American entrepreneur and billionaire venture capitalist Nick Hanauer, builds on this narrative by stating that “the new economics suggests that inclusion creates economic growth. “The economy is people. The laws of economics are a choice. If we want new economics, all we have to do is choose to have it.
Day Four: Business unusual & Stages of life
The fourth day of TEDSummit is one that pulls together all the themes that have come before. Bob Langert tells the story of how he turned from an activist into “the man” and then back into an activist to help McDonalds reduce 300 million pounds of waste over 10 years.
Violinist Min Kym treats the audience to sounds from the Duke of Edinburgh stradivarius she has been loaned for one week to use for her performances during TEDSummit. With her previous stradivarius stolen years ago and now belonging to someone else, she reflects in an amusing moment about how bittersweet that is. “It’s like a past relationship,” she says, “the last thing I want to know is how it’s doing with someone else”.
A real highlight during the business unusual session is Rose Mutiso of Nairobi, Kenya deconstructing the myths and assumptions around how best to tackle energy poverty in Africa. This is Rose’s first time in Edinburgh, she has been nervous about her talk, but enjoying the interesting conversations and connections she is making at TEDSummit.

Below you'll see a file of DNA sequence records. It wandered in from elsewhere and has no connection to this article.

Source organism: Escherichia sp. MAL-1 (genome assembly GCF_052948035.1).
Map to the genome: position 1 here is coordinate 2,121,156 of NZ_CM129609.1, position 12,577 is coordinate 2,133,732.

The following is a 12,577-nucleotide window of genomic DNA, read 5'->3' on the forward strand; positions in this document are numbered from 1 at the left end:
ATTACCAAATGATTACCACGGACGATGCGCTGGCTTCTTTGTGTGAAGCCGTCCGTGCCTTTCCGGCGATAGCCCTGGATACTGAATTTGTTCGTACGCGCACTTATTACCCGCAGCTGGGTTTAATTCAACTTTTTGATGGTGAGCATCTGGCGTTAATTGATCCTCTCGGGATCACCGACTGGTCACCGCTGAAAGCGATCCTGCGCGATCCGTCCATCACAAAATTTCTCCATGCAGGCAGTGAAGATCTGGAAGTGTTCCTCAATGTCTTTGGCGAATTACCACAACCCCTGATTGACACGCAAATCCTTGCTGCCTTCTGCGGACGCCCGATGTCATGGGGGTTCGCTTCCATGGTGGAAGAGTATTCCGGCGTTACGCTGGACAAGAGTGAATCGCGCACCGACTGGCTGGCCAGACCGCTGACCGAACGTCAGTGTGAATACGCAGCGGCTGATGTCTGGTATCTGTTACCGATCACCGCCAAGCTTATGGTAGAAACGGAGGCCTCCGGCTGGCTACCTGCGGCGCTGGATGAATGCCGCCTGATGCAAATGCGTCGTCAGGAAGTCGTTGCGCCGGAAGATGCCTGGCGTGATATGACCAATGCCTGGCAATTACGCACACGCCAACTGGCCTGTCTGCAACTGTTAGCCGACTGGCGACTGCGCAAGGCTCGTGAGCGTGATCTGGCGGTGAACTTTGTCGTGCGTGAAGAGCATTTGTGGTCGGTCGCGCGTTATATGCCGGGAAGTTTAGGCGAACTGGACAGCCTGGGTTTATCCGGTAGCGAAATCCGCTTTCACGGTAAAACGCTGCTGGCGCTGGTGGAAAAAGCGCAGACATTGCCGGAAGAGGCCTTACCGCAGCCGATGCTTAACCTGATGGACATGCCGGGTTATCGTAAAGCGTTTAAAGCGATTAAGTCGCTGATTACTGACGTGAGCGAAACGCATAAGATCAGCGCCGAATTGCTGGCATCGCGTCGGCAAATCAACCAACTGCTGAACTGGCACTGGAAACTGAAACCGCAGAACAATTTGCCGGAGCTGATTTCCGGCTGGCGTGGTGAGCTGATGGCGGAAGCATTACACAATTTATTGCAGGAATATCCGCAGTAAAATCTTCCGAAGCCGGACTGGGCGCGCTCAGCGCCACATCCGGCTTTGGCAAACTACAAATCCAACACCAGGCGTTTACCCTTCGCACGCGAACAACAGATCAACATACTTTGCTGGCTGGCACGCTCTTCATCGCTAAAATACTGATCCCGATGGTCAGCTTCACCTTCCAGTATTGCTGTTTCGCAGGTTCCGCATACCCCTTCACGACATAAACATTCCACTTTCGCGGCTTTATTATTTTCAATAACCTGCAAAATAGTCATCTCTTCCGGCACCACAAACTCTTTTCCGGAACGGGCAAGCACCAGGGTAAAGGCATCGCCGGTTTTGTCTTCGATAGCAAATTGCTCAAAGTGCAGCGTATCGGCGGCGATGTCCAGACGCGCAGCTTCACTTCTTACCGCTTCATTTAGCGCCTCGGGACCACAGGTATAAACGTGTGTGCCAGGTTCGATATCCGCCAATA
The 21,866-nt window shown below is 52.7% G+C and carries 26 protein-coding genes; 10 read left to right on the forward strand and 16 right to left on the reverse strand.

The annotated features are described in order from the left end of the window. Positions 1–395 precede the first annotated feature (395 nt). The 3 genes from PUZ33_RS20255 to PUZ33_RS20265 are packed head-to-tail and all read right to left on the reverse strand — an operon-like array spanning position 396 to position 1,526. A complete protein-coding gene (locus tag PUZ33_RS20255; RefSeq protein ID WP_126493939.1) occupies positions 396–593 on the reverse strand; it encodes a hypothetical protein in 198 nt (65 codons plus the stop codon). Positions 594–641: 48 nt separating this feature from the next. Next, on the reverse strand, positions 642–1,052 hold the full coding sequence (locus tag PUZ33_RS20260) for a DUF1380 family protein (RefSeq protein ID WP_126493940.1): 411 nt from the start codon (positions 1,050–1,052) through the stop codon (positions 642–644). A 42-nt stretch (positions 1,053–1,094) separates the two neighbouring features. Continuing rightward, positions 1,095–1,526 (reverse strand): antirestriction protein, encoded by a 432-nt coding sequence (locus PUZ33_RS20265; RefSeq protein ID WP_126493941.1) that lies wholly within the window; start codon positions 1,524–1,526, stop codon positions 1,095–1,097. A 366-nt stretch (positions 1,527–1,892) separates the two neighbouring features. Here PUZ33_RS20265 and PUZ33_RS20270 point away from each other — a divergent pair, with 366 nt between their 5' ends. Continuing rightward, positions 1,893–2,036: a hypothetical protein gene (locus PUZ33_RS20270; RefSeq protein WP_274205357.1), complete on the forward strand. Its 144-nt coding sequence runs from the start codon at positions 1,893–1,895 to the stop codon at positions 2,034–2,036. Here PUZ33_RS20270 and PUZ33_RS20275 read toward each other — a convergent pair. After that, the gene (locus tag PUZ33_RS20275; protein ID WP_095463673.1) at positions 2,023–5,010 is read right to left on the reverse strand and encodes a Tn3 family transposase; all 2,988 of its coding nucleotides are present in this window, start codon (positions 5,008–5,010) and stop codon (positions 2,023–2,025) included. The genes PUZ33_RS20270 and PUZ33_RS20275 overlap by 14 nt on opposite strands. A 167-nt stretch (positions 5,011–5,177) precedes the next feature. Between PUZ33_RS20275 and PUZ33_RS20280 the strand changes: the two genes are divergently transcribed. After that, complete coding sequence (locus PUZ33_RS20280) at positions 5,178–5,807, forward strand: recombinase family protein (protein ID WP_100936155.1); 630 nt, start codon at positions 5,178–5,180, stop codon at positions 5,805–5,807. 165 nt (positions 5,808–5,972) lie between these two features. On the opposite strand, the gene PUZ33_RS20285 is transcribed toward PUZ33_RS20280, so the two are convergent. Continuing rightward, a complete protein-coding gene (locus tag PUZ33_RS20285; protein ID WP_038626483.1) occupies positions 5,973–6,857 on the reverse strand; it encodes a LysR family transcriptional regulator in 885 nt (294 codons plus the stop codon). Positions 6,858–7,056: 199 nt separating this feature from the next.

“It’s amazing to have a platform to share my work with the world,” she reflects.
“This is my first time in Edinburgh and it’s been lovely. Everyone is really over-the-top friendly, it’s been wonderful.
“My father worked at the University of Nairobi when I was a child and once someone from the University of Edinburgh had dinner at our house and they brought a picture book about Edinburgh. Walking around the city brought back that childhood memory.”
Later in the day it is First Minister, Nicola Sturgeon, introduced by Head of TED Chris Anderson as “a rare voice of sanity in difficult times”, who takes the stage.
“When we focus on well-being, we start a conversation that provokes fundamental questions about the kind of society we want to be.”